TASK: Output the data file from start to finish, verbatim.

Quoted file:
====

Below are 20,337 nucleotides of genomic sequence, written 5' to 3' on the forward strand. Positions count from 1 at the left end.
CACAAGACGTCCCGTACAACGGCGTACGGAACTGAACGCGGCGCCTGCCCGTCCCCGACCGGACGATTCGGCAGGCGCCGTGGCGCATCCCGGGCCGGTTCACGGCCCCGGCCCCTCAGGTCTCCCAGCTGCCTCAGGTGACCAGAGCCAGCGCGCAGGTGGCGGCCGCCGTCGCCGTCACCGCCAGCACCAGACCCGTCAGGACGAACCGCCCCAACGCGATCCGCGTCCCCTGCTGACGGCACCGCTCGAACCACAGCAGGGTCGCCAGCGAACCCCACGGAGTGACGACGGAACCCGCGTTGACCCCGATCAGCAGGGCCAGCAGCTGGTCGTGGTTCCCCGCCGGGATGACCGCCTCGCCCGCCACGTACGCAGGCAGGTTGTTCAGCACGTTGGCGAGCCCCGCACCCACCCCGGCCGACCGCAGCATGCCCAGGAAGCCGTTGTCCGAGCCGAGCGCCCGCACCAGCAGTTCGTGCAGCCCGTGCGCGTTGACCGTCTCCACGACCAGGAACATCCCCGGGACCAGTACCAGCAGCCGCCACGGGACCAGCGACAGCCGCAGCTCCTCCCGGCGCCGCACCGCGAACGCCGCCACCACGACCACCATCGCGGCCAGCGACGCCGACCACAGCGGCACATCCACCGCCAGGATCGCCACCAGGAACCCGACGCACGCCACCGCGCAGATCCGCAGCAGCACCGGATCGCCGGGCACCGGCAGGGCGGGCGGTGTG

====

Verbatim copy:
Below are 20,337 nucleotides of genomic sequence, written 5' to 3' on the forward strand. Positions count from 1 at the left end.
CACAAGACGTCCCGTACAACGGCGTACGGAACTGAACGCGGCGCCTGCCCGTCCCCGACCGGACGATTCGGCAGGCGCCGTGGCGCATCCCGGGCCGGTTCACGGCCCCGGCCCCTCAGGTCTCCCAGCTGCCTCAGGTGACCAGAGCCAGCGCGCAGGTGGCGGCCGCCGTCGCCGTCACCGCCAGCACCAGACCCGTCAGGACGAACCGCCCCAACGCGATCCGCGTCCCCTGCTGACGGCACCGCTCGAACCACAGCAGGGTCGCCAGCGAACCCCACGGAGTGACGACGGAACCCGCGTTGACCCCGATCAGCAGGGCCAGCAGCTGGTCGTGGTTCCCCGCCGGGATGACCGCCTCGCCCGCCACGTACGCAGGCAGGTTGTTCAGCACGTTGGCGAGCCCCGCACCCACCCCGGCCGACCGCAGCATGCCCAGGAAGCCGTTGTCCGAGCCGAGCGCCCGCACCAGCAGTTCGTGCAGCCCGTGCGCGTTGACCGTCTCCACGACCAGGAACATCCCCGGGACCAGTACCAGCAGCCGCCACGGGACCAGCGACAGCCGCAGCTCCTCCCGGCGCCGCACCGCGAACGCCGCCACCACGACCACCATCGCGGCCAGCGACGCCGACCACAGCGGCACATCCACCGCCAGGATCGCCACCAGGAACCCGACGCACGCCACCGCGCAGATCCGCAGCAGCACCGGATCGCCGGGCACCGGCAGGGCGGGCGGTGTG